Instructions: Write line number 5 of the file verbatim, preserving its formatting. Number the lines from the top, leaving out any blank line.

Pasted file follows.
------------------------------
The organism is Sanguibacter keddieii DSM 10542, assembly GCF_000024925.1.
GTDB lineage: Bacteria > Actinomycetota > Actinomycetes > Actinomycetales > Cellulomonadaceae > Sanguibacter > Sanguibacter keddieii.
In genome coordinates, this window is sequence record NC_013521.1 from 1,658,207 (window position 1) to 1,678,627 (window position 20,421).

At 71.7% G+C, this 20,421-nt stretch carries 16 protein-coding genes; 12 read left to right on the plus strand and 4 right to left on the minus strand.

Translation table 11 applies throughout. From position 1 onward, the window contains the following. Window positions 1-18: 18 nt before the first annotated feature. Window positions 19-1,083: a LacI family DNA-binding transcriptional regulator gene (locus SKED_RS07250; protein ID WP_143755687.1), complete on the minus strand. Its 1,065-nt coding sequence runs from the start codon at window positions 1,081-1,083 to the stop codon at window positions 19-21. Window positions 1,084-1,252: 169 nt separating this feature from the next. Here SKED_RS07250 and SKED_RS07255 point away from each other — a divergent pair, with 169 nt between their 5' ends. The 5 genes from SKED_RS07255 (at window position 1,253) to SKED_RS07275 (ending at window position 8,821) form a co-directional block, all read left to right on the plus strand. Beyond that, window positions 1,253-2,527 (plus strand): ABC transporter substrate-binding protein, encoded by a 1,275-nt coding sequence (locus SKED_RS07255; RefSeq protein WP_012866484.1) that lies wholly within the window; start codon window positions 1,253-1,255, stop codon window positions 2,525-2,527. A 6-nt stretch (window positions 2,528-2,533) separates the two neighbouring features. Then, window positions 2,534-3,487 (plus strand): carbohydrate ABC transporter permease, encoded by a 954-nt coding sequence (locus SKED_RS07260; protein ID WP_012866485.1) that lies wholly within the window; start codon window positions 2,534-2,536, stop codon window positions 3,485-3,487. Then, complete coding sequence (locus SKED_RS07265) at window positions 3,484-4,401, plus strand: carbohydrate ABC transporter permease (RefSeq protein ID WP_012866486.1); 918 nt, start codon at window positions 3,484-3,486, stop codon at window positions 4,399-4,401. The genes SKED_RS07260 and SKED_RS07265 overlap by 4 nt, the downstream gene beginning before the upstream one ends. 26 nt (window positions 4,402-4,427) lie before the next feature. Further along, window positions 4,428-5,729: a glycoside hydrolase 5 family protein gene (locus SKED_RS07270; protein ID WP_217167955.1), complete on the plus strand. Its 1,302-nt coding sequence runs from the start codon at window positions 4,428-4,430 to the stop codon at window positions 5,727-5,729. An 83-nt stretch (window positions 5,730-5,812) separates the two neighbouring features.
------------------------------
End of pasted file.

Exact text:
Translation table 11 applies throughout. From position 1 onward, the window contains the following. Window positions 1-18: 18 nt before the first annotated feature. Window positions 19-1,083: a LacI family DNA-binding transcriptional regulator gene (locus SKED_RS07250; protein ID WP_143755687.1), complete on the minus strand. Its 1,065-nt coding sequence runs from the start codon at window positions 1,081-1,083 to the stop codon at window positions 19-21. Window positions 1,084-1,252: 169 nt separating this feature from the next. Here SKED_RS07250 and SKED_RS07255 point away from each other — a divergent pair, with 169 nt between their 5' ends. The 5 genes from SKED_RS07255 (at window position 1,253) to SKED_RS07275 (ending at window position 8,821) form a co-directional block, all read left to right on the plus strand. Beyond that, window positions 1,253-2,527 (plus strand): ABC transporter substrate-binding protein, encoded by a 1,275-nt coding sequence (locus SKED_RS07255; RefSeq protein WP_012866484.1) that lies wholly within the window; start codon window positions 1,253-1,255, stop codon window positions 2,525-2,527. A 6-nt stretch (window positions 2,528-2,533) separates the two neighbouring features. Then, window positions 2,534-3,487 (plus strand): carbohydrate ABC transporter permease, encoded by a 954-nt coding sequence (locus SKED_RS07260; protein ID WP_012866485.1) that lies wholly within the window; start codon window positions 2,534-2,536, stop codon window positions 3,485-3,487. Then, complete coding sequence (locus SKED_RS07265) at window positions 3,484-4,401, plus strand: carbohydrate ABC transporter permease (RefSeq protein ID WP_012866486.1); 918 nt, start codon at window positions 3,484-3,486, stop codon at window positions 4,399-4,401. The genes SKED_RS07260 and SKED_RS07265 overlap by 4 nt, the downstream gene beginning before the upstream one ends. 26 nt (window positions 4,402-4,427) lie before the next feature. Further along, window positions 4,428-5,729: a glycoside hydrolase 5 family protein gene (locus SKED_RS07270; protein ID WP_217167955.1), complete on the plus strand. Its 1,302-nt coding sequence runs from the start codon at window positions 4,428-4,430 to the stop codon at window positions 5,727-5,729. An 83-nt stretch (window positions 5,730-5,812) separates the two neighbouring features.